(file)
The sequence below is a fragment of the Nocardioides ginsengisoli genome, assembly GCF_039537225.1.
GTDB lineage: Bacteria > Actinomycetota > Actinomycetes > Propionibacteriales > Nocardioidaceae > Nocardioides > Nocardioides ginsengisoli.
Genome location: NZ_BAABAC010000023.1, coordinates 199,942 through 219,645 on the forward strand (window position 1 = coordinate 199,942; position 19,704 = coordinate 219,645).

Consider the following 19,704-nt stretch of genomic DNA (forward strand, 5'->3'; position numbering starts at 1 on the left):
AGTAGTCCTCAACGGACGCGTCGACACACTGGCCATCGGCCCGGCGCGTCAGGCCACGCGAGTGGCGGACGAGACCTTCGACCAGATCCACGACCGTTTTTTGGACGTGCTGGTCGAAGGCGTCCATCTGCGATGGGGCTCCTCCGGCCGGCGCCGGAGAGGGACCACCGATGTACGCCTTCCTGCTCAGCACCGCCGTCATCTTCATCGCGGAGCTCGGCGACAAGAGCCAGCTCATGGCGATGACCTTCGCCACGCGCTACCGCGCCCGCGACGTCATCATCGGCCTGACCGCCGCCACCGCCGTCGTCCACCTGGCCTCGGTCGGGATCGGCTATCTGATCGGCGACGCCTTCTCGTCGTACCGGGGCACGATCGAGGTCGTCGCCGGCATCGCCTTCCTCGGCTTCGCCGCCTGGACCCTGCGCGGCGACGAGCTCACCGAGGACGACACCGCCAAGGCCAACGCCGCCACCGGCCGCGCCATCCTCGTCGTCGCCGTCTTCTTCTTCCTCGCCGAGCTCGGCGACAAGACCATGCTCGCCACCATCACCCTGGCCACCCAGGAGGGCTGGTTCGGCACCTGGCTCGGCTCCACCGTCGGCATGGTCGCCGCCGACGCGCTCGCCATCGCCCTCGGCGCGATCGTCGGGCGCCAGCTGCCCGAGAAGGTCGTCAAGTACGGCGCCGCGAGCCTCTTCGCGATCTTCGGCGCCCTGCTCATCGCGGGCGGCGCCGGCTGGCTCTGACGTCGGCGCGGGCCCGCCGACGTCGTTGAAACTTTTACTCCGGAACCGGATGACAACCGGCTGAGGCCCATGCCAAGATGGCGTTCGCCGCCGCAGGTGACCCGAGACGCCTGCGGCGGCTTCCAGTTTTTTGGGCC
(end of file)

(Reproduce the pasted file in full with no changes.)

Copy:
The sequence below is a fragment of the Nocardioides ginsengisoli genome, assembly GCF_039537225.1.
GTDB lineage: Bacteria > Actinomycetota > Actinomycetes > Propionibacteriales > Nocardioidaceae > Nocardioides > Nocardioides ginsengisoli.
Genome location: NZ_BAABAC010000023.1, coordinates 199,942 through 219,645 on the forward strand (window position 1 = coordinate 199,942; position 19,704 = coordinate 219,645).

Consider the following 19,704-nt stretch of genomic DNA (forward strand, 5'->3'; position numbering starts at 1 on the left):
AGTAGTCCTCAACGGACGCGTCGACACACTGGCCATCGGCCCGGCGCGTCAGGCCACGCGAGTGGCGGACGAGACCTTCGACCAGATCCACGACCGTTTTTTGGACGTGCTGGTCGAAGGCGTCCATCTGCGATGGGGCTCCTCCGGCCGGCGCCGGAGAGGGACCACCGATGTACGCCTTCCTGCTCAGCACCGCCGTCATCTTCATCGCGGAGCTCGGCGACAAGAGCCAGCTCATGGCGATGACCTTCGCCACGCGCTACCGCGCCCGCGACGTCATCATCGGCCTGACCGCCGCCACCGCCGTCGTCCACCTGGCCTCGGTCGGGATCGGCTATCTGATCGGCGACGCCTTCTCGTCGTACCGGGGCACGATCGAGGTCGTCGCCGGCATCGCCTTCCTCGGCTTCGCCGCCTGGACCCTGCGCGGCGACGAGCTCACCGAGGACGACACCGCCAAGGCCAACGCCGCCACCGGCCGCGCCATCCTCGTCGTCGCCGTCTTCTTCTTCCTCGCCGAGCTCGGCGACAAGACCATGCTCGCCACCATCACCCTGGCCACCCAGGAGGGCTGGTTCGGCACCTGGCTCGGCTCCACCGTCGGCATGGTCGCCGCCGACGCGCTCGCCATCGCCCTCGGCGCGATCGTCGGGCGCCAGCTGCCCGAGAAGGTCGTCAAGTACGGCGCCGCGAGCCTCTTCGCGATCTTCGGCGCCCTGCTCATCGCGGGCGGCGCCGGCTGGCTCTGACGTCGGCGCGGGCCCGCCGACGTCGTTGAAACTTTTACTCCGGAACCGGATGACAACCGGCTGAGGCCCATGCCAAGATGGCGTTCGCCGCCGCAGGTGACCCGAGACGCCTGCGGCGGCTTCCAGTTTTTTGGGCC